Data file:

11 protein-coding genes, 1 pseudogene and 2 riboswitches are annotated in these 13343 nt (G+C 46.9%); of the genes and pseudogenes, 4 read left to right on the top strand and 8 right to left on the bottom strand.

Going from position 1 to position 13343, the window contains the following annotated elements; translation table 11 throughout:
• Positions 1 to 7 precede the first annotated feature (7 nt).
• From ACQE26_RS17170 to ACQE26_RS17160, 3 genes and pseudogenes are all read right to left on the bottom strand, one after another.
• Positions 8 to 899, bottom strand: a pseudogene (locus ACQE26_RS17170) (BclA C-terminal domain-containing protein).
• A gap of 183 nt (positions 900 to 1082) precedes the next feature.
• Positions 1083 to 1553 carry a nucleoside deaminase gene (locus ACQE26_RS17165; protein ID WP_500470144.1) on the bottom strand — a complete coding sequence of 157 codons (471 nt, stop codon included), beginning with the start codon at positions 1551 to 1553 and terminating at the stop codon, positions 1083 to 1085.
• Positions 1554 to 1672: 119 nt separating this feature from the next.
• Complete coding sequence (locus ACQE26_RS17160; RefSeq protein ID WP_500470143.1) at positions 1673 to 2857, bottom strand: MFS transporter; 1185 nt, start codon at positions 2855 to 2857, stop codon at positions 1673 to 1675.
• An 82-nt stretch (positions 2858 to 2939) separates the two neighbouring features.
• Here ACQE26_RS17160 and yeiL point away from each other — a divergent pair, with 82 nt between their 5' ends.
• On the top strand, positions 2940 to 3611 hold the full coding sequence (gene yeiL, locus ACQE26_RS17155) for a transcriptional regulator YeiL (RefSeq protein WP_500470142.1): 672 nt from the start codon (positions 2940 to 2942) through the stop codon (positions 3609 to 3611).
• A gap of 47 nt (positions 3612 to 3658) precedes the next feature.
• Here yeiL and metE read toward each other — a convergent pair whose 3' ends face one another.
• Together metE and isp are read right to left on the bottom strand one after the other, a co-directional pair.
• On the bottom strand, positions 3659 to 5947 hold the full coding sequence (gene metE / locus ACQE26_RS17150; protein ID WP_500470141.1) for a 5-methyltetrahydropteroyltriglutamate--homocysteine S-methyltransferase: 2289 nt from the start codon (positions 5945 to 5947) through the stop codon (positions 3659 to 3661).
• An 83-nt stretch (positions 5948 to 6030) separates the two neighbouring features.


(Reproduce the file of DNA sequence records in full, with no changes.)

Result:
11 protein-coding genes, 1 pseudogene and 2 riboswitches are annotated in these 13343 nt (G+C 46.9%); of the genes and pseudogenes, 4 read left to right on the top strand and 8 right to left on the bottom strand.

Going from position 1 to position 13343, the window contains the following annotated elements; translation table 11 throughout:
• Positions 1 to 7 precede the first annotated feature (7 nt).
• From ACQE26_RS17170 to ACQE26_RS17160, 3 genes and pseudogenes are all read right to left on the bottom strand, one after another.
• Positions 8 to 899, bottom strand: a pseudogene (locus ACQE26_RS17170) (BclA C-terminal domain-containing protein).
• A gap of 183 nt (positions 900 to 1082) precedes the next feature.
• Positions 1083 to 1553 carry a nucleoside deaminase gene (locus ACQE26_RS17165; protein ID WP_500470144.1) on the bottom strand — a complete coding sequence of 157 codons (471 nt, stop codon included), beginning with the start codon at positions 1551 to 1553 and terminating at the stop codon, positions 1083 to 1085.
• Positions 1554 to 1672: 119 nt separating this feature from the next.
• Complete coding sequence (locus ACQE26_RS17160; RefSeq protein ID WP_500470143.1) at positions 1673 to 2857, bottom strand: MFS transporter; 1185 nt, start codon at positions 2855 to 2857, stop codon at positions 1673 to 1675.
• An 82-nt stretch (positions 2858 to 2939) separates the two neighbouring features.
• Here ACQE26_RS17160 and yeiL point away from each other — a divergent pair, with 82 nt between their 5' ends.
• On the top strand, positions 2940 to 3611 hold the full coding sequence (gene yeiL, locus ACQE26_RS17155) for a transcriptional regulator YeiL (RefSeq protein WP_500470142.1): 672 nt from the start codon (positions 2940 to 2942) through the stop codon (positions 3609 to 3611).
• A gap of 47 nt (positions 3612 to 3658) precedes the next feature.
• Here yeiL and metE read toward each other — a convergent pair whose 3' ends face one another.
• Together metE and isp are read right to left on the bottom strand one after the other, a co-directional pair.
• On the bottom strand, positions 3659 to 5947 hold the full coding sequence (gene metE / locus ACQE26_RS17150; protein ID WP_500470141.1) for a 5-methyltetrahydropteroyltriglutamate--homocysteine S-methyltransferase: 2289 nt from the start codon (positions 5945 to 5947) through the stop codon (positions 3659 to 3661).
• An 83-nt stretch (positions 5948 to 6030) separates the two neighbouring features.